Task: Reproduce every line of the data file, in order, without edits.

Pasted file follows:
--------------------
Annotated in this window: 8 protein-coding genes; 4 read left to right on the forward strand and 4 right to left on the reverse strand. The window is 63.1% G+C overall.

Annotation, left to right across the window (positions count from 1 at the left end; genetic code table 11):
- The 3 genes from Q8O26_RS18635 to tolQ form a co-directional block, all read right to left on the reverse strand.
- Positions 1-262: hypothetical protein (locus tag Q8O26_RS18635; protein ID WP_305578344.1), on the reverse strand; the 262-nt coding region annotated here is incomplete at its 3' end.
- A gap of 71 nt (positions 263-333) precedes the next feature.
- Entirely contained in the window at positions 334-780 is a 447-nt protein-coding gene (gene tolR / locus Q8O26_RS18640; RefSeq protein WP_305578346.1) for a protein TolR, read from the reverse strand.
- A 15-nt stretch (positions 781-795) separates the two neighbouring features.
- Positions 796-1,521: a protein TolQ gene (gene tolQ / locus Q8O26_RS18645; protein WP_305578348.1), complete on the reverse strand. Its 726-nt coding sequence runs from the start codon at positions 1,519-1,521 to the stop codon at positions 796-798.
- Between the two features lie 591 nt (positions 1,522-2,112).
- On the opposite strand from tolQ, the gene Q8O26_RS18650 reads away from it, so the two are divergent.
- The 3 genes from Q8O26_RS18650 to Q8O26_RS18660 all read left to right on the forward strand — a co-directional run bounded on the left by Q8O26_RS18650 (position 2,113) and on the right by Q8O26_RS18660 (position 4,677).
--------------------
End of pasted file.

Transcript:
Annotated in this window: 8 protein-coding genes; 4 read left to right on the forward strand and 4 right to left on the reverse strand. The window is 63.1% G+C overall.

Annotation, left to right across the window (positions count from 1 at the left end; genetic code table 11):
- The 3 genes from Q8O26_RS18635 to tolQ form a co-directional block, all read right to left on the reverse strand.
- Positions 1-262: hypothetical protein (locus tag Q8O26_RS18635; protein ID WP_305578344.1), on the reverse strand; the 262-nt coding region annotated here is incomplete at its 3' end.
- A gap of 71 nt (positions 263-333) precedes the next feature.
- Entirely contained in the window at positions 334-780 is a 447-nt protein-coding gene (gene tolR / locus Q8O26_RS18640; RefSeq protein WP_305578346.1) for a protein TolR, read from the reverse strand.
- A 15-nt stretch (positions 781-795) separates the two neighbouring features.
- Positions 796-1,521: a protein TolQ gene (gene tolQ / locus Q8O26_RS18645; protein WP_305578348.1), complete on the reverse strand. Its 726-nt coding sequence runs from the start codon at positions 1,519-1,521 to the stop codon at positions 796-798.
- Between the two features lie 591 nt (positions 1,522-2,112).
- On the opposite strand from tolQ, the gene Q8O26_RS18650 reads away from it, so the two are divergent.
- The 3 genes from Q8O26_RS18650 to Q8O26_RS18660 all read left to right on the forward strand — a co-directional run bounded on the left by Q8O26_RS18650 (position 2,113) and on the right by Q8O26_RS18660 (position 4,677).